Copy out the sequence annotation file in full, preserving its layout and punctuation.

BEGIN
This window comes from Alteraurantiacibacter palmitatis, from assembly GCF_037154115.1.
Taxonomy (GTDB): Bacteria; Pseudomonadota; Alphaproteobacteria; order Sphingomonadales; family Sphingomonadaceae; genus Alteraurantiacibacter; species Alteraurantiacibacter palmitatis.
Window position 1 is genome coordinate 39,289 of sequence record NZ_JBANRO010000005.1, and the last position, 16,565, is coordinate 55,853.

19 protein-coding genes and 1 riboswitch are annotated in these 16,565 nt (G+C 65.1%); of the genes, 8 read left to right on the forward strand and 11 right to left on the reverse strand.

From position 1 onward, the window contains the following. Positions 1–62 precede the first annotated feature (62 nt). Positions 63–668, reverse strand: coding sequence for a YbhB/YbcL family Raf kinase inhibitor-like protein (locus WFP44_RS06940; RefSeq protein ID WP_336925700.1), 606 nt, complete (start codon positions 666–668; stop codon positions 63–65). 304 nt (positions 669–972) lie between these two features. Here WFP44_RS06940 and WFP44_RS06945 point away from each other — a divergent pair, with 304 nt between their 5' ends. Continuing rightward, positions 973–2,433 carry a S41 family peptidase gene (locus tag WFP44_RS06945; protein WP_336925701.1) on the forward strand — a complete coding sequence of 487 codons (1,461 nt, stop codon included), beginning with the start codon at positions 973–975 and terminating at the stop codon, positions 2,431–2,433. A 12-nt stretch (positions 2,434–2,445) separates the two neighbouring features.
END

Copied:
This window comes from Alteraurantiacibacter palmitatis, from assembly GCF_037154115.1.
Taxonomy (GTDB): Bacteria; Pseudomonadota; Alphaproteobacteria; order Sphingomonadales; family Sphingomonadaceae; genus Alteraurantiacibacter; species Alteraurantiacibacter palmitatis.
Window position 1 is genome coordinate 39,289 of sequence record NZ_JBANRO010000005.1, and the last position, 16,565, is coordinate 55,853.

19 protein-coding genes and 1 riboswitch are annotated in these 16,565 nt (G+C 65.1%); of the genes, 8 read left to right on the forward strand and 11 right to left on the reverse strand.

From position 1 onward, the window contains the following. Positions 1–62 precede the first annotated feature (62 nt). Positions 63–668, reverse strand: coding sequence for a YbhB/YbcL family Raf kinase inhibitor-like protein (locus WFP44_RS06940; RefSeq protein ID WP_336925700.1), 606 nt, complete (start codon positions 666–668; stop codon positions 63–65). 304 nt (positions 669–972) lie between these two features. Here WFP44_RS06940 and WFP44_RS06945 point away from each other — a divergent pair, with 304 nt between their 5' ends. Continuing rightward, positions 973–2,433 carry a S41 family peptidase gene (locus tag WFP44_RS06945; protein WP_336925701.1) on the forward strand — a complete coding sequence of 487 codons (1,461 nt, stop codon included), beginning with the start codon at positions 973–975 and terminating at the stop codon, positions 2,431–2,433. A 12-nt stretch (positions 2,434–2,445) separates the two neighbouring features.